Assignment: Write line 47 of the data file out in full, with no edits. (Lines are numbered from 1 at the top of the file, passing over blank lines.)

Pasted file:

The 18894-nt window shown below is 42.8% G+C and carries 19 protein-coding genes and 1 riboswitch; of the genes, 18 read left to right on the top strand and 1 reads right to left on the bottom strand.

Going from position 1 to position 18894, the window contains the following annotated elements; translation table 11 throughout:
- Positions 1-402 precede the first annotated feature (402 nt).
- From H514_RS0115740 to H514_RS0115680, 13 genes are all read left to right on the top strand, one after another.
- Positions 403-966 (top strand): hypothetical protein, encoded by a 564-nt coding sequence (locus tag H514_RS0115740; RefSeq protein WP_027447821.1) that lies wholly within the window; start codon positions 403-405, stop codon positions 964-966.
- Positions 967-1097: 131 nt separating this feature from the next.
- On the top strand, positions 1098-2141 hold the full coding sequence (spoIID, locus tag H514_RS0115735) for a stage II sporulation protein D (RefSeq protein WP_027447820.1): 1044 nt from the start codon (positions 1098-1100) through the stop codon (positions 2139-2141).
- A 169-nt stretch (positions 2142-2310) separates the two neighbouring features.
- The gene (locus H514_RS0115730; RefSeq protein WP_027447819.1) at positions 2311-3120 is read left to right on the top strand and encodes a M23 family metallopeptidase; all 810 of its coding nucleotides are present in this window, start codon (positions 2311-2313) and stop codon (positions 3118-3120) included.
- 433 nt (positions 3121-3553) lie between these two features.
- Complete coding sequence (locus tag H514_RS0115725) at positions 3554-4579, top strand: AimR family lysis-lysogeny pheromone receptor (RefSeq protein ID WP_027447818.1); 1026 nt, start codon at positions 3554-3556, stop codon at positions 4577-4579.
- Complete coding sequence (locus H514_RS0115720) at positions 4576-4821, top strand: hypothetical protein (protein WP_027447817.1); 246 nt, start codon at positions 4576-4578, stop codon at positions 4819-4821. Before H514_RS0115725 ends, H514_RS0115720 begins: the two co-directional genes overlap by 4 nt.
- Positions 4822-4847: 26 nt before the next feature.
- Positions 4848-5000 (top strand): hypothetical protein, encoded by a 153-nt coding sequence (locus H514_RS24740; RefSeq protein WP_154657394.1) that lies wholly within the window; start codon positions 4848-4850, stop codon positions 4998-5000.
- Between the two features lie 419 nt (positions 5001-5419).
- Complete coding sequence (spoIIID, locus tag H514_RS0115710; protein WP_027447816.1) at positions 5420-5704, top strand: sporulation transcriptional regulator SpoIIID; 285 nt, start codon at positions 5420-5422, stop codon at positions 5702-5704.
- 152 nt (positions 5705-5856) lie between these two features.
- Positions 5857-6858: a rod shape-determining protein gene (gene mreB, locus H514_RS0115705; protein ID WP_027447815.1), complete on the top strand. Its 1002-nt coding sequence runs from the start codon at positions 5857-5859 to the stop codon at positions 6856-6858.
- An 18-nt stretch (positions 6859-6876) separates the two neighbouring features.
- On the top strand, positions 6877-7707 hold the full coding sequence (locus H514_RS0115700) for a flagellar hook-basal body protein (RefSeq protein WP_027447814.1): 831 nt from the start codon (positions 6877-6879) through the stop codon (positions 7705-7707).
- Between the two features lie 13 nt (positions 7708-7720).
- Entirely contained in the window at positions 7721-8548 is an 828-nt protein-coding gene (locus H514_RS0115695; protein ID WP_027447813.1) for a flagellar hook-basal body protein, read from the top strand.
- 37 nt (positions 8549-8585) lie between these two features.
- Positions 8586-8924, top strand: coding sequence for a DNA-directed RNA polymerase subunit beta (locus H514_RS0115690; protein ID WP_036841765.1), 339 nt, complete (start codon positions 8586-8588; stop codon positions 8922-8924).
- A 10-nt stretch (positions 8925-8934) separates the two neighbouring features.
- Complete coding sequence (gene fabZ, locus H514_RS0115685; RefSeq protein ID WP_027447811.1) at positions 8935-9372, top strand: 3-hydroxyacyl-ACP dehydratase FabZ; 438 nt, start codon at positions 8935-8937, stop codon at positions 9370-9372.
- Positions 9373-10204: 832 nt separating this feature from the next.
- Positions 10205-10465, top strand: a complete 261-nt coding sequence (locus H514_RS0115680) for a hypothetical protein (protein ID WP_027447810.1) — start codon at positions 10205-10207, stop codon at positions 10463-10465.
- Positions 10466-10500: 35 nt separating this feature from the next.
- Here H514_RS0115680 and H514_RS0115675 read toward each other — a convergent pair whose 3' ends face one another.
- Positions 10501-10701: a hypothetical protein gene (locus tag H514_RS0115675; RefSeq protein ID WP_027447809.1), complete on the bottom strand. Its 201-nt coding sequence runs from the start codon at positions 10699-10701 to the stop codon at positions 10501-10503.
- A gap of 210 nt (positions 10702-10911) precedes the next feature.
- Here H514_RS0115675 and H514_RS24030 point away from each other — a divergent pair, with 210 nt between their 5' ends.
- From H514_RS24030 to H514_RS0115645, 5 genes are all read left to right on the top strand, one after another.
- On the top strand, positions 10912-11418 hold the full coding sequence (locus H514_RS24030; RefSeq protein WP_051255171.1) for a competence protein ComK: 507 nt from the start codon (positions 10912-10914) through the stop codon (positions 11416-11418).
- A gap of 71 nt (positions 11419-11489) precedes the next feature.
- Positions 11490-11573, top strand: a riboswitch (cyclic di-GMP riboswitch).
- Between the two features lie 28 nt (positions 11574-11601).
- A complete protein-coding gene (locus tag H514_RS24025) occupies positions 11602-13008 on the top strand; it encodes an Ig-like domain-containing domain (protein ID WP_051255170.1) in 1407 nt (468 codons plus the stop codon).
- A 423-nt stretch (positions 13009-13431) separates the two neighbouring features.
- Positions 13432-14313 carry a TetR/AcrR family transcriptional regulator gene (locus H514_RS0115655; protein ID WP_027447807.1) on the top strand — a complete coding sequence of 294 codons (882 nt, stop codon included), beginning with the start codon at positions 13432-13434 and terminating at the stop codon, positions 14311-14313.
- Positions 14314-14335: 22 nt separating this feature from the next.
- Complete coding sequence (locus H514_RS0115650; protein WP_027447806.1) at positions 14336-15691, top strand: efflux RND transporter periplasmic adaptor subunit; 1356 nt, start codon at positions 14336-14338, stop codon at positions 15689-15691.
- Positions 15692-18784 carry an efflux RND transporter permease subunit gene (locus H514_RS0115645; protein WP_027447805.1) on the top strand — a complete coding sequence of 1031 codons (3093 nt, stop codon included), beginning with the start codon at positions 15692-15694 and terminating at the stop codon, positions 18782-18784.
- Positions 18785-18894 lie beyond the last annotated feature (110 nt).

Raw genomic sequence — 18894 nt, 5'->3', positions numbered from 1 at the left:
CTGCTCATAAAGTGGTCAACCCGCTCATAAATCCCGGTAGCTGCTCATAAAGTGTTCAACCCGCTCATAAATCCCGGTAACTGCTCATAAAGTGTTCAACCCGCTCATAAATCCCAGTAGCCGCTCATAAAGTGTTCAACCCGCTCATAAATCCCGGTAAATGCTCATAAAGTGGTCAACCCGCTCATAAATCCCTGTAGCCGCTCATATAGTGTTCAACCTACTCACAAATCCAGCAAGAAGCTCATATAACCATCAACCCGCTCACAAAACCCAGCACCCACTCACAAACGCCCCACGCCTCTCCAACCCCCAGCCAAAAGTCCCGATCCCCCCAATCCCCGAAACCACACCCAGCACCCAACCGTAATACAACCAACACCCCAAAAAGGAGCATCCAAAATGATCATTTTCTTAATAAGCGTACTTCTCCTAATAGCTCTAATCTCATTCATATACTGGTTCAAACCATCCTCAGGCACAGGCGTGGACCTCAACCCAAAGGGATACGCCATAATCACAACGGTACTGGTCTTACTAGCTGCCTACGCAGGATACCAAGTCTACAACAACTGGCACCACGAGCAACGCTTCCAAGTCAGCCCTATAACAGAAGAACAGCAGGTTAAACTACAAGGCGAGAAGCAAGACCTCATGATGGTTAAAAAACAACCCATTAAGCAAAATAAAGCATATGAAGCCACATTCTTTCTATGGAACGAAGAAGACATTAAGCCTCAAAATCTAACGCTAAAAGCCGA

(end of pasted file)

CTGCTCATAAAGTGGTCAACCCGCTCATAAATCCCGGTAGCTGCTCATAAAGTGTTCAACCCGCTCATAAATCCCGGTAACTGCTCATAAAGTGTTCAACCCGCTCATAAATCCCAGTAGCCGCTCATAAAGTGTTCAACCCGCTCATAAATCCCGGTAAATGCTCATAAAGTGGTCAACCCGCTCATAAATCCCTGTAGCCGCTCATATAGTGTTCAACCTACTCACAAATCCAGCAAGAAGCTCATATAACCATCAACCCGCTCACAAAACCCAGCACCCACTCACAAACGCCCCACGCCTCTCCAACCCCCAGCCAAAAGTCCCGATCCCCCCAATCCCCGAAACCACACCCAGCACCCAACCGTAATACAACCAACACCCCAAAAAGGAGCATCCAAAATGATCATTTTCTTAATAAGCGTACTTCTCCTAATAGCTCTAATCTCATTCATATACTGGTTCAAACCATCCTCAGGCACAGGCGTGGACCTCAACCCAAAGGGATACGCCATAATCACAACGGTACTGGTCTTACTAGCTGCCTACGCAGGATACCAAGTCTACAACAACTGGCACCACGAGCAACGCTTCCAAGTCAGCCCTATAACAGAAGAACAGCAGGTTAAACTACAAGGCGAGAAGCAAGACCTCATGATGGTTAAAAAACAACCCATTAAGCAAAATAAAGCATATGAAGCCACATTCTTTCTATGGAACGAAGAAGACATTAAGCCTCAAAATCTAACGCTAAAAGCCGA